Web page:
USDA Loans and Credit Repair

How To Repair Your USDA loan Credit Rating Score

USDA loans are a bit more forgiving as it relates to credit compared to some other mortgage programs in the market. While the USDA itself does not establish a proper credit score, most USDA lenders do and the minimum score typically ranges from 620 to 640. Remember, the USDA loan requires no down payment as well. But even though credit guidelines are a bit relaxed, sometimes the credit score is still too low. There are some things potential borrowers can do to get their credit scores above the minimum requirements and they don’t have to hire some outside credit repair agency. But before we get too much further, let’s first understand how credit scores are calculated and who provides them.

The Providers

There are three main credit repositories in the country that businesses access, Equifax, Experian and TransUnion. Merchants subscribe to one or all of these services and when a consumer applies for credit, the merchant requests for a credit history. In turn, the merchant also reports payment activity to one or all three of these services. Businesses pay to report as well as to receive credit reports.

Because payment activity can be delivered at different times and to different credit agencies, the credit data will rarely be exactly the same at each of the three repositories. When a USDA lender requests a credit report the lender also requests credit scores with each of the three providing its own credit score. The score will range from 300 to 850 and because reporting times and methods vary from merchant to merchant, the scores will be similar but very rarely exactly the same. For example, the scores for a USDA loan applicant might look something like 670, 645, and 600.  The lender will ignore the highest and lowest and use the middle score for underwriting purposes.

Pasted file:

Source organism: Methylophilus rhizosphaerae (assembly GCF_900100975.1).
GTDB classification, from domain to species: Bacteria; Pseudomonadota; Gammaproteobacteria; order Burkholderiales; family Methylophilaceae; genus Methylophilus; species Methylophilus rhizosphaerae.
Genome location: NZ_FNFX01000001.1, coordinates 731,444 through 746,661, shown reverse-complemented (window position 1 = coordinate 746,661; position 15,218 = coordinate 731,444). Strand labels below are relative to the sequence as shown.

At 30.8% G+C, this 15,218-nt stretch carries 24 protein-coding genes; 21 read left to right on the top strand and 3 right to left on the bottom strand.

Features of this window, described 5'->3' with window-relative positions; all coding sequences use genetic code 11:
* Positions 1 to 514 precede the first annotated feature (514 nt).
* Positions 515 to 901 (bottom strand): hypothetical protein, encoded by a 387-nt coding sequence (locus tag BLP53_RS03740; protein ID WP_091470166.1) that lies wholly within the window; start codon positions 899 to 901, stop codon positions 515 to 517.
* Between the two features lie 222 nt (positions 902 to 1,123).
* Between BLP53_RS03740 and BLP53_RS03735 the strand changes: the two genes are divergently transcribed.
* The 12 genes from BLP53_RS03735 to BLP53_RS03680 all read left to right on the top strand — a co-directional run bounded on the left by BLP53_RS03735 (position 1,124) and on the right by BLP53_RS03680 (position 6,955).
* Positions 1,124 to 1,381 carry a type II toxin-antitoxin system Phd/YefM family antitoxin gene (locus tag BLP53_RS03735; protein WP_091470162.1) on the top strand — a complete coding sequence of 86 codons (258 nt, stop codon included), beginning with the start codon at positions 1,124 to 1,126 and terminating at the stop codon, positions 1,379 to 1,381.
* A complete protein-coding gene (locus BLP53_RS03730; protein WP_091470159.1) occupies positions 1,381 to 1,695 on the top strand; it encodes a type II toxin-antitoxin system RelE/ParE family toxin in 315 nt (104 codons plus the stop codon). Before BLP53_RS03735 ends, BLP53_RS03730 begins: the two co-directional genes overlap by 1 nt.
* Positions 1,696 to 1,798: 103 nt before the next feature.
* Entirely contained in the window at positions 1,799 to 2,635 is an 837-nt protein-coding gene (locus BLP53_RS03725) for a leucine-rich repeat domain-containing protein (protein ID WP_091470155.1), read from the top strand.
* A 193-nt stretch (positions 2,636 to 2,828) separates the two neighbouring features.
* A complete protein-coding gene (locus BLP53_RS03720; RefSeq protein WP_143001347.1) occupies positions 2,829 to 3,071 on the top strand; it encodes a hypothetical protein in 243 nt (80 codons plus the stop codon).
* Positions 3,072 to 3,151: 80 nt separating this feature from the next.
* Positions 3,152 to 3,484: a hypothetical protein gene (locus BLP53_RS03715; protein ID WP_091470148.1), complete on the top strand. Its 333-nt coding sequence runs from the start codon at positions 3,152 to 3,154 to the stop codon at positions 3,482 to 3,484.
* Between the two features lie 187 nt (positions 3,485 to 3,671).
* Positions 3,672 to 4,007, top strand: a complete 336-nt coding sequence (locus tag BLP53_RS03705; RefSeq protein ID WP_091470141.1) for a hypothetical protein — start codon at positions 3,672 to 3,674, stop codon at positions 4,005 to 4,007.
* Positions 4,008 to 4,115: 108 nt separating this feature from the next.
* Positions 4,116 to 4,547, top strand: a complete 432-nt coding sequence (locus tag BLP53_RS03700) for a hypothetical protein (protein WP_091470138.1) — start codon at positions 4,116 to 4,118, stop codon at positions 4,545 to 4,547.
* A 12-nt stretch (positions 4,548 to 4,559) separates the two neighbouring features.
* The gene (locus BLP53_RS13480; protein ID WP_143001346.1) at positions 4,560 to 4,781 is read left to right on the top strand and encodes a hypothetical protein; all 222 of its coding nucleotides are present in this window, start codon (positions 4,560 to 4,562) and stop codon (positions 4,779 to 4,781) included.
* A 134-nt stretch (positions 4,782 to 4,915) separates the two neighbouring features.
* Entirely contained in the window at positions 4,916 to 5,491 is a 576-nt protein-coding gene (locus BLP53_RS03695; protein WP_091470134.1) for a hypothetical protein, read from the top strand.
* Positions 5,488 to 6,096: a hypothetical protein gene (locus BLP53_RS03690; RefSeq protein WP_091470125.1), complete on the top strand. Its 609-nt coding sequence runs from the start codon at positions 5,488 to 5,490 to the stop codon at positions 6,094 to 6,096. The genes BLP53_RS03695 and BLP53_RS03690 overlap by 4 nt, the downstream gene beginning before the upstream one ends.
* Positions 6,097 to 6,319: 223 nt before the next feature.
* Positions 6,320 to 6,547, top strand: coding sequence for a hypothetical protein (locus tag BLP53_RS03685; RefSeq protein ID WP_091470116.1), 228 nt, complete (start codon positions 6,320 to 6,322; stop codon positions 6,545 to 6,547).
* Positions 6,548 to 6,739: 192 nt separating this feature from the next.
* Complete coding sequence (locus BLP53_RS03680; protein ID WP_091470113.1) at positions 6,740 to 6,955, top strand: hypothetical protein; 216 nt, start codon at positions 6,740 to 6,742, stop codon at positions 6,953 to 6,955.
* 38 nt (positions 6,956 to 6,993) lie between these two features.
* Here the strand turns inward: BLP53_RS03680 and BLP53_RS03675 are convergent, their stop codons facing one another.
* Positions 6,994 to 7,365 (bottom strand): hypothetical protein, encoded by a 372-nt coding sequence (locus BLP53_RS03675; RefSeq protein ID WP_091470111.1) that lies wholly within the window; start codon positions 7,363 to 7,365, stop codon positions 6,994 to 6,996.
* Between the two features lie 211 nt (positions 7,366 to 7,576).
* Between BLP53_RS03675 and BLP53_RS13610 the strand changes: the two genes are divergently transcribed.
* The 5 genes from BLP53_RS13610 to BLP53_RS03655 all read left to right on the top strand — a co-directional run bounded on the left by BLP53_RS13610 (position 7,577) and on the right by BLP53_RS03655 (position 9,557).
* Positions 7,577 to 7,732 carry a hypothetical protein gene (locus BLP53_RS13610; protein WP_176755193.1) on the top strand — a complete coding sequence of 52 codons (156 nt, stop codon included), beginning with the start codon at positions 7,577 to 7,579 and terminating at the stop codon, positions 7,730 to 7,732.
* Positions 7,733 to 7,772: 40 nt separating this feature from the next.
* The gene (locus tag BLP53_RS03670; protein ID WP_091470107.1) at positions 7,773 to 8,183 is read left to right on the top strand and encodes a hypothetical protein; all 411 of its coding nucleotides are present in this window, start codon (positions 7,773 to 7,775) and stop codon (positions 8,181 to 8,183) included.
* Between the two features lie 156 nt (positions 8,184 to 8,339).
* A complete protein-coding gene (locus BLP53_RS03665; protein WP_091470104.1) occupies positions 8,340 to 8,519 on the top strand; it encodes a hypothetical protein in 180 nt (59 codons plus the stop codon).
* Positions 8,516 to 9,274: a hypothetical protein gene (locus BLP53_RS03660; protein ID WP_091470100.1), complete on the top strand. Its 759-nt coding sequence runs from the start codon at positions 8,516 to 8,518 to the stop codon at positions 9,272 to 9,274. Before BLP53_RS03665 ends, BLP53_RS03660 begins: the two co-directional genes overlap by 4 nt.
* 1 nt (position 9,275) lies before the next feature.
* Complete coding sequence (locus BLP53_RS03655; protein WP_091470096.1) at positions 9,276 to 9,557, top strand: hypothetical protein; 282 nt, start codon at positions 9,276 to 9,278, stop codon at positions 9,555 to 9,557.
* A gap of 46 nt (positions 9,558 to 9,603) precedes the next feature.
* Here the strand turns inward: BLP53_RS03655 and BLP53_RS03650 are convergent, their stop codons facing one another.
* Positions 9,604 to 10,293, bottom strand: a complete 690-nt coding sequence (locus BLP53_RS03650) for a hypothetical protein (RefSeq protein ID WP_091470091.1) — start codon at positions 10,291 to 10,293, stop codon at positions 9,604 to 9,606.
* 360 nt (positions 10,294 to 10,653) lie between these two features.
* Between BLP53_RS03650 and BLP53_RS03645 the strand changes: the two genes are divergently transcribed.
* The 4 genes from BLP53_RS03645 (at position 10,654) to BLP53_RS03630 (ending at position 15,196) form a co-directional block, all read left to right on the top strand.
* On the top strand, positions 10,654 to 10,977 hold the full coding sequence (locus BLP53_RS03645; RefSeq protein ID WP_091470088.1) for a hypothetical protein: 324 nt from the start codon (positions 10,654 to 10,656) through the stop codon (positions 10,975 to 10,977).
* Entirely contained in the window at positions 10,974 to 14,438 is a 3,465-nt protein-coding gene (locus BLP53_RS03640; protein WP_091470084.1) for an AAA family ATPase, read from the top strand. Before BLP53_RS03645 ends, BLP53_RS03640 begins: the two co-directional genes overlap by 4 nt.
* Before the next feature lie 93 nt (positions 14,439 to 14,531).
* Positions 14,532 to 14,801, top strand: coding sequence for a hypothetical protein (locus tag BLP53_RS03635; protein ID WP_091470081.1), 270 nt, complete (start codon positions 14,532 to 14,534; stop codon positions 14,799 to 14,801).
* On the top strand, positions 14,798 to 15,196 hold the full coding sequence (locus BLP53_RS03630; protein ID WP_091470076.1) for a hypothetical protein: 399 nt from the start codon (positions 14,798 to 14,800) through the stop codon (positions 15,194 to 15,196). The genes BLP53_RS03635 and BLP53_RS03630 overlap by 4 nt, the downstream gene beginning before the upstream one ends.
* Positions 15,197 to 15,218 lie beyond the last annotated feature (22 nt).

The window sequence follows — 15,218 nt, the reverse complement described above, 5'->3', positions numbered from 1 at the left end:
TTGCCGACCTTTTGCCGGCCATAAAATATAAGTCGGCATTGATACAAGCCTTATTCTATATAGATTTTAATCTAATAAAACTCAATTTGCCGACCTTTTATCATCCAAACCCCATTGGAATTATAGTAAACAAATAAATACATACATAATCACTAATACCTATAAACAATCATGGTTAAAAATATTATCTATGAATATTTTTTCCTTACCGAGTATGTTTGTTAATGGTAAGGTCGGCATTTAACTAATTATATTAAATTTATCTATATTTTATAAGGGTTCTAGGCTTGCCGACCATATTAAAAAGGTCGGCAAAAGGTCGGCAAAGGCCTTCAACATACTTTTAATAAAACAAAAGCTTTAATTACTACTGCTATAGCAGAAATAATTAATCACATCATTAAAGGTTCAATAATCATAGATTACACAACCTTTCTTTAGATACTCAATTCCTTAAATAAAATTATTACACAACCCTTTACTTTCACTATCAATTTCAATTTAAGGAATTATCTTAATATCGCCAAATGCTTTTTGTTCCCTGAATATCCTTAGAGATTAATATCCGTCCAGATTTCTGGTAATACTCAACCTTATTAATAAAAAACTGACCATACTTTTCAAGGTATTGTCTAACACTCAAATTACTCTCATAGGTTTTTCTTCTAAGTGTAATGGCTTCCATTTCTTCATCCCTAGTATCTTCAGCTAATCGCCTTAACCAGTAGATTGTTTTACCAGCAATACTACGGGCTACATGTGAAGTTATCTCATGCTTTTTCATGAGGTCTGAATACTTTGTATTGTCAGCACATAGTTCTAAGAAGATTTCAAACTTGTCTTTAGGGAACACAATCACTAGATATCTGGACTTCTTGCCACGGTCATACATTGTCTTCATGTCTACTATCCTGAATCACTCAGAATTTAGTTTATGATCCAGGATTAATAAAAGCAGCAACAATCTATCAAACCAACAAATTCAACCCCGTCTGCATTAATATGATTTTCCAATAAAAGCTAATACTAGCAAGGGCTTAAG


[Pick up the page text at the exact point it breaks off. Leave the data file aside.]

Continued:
The Categories

Credit scores are calculated using five primary categories, with each contributing a percentage to the score. These categories are:

  • Payment History
  • Available Credit
  • Length of Credit History
  • Types of Credit
  • Inquiries/New Credit

Payment history contributes the most to the total score, at 35%. When a payment is made more than 30 days past the due date, credit scores will fall. Scores will fall further still for payments made more than 60 and 90 days past the due date. If the account goes into collection, scores continue to drop and if the account is discharged completely, scores plummet. Judgements against the consumers and bankruptcies complete the list.

How much a consumer has available as credit is also evaluated. This contributes 30% to the score and compares the amounts owed to available credit lines. If someone has a credit card limit of $10,000 and a balance of $3,000, the amount owed is 30% of available credit. As the balance rises closer to the limit, scores will begin to falter and if the balance goes over the limit, scores will continue to drop. The ideal balance-to-limit percentage is approximately 30%.

How long someone has had credit accounts for 15% of the score. The longer the credit history, the better the score.

The final two categories each contribute 10% to the score. Having different types of credit help a score such as an automobile and a credit card for example. Other types of credit such as a loan from a finance company can suppress a score.

Credit Repair

By concentrating on the two categories carrying the most weight, payment history and available credit, your scores will soon recover. That means making sure future payments are made no later than 30 days past the due dates. If there are existing collection accounts, those need to be addressed as well and recent changes to credit scoring actually improve a score if a collection account is paid off. For collection accounts, start there first while continuing to make timely payments.

At the same time, get existing balances on revolving accounts as close to the 30% mark as possible. Don’t pay everything off and zero out your balances because having a balance actually helps a score whereas paying off a credit card completely or cancelling a credit line can cause scores to fall.

By paying attention to these two categories you’re affecting nearly two-thirds of your total score. It may take a little time, but you’ll soon find your scores return to a healthy state once again.

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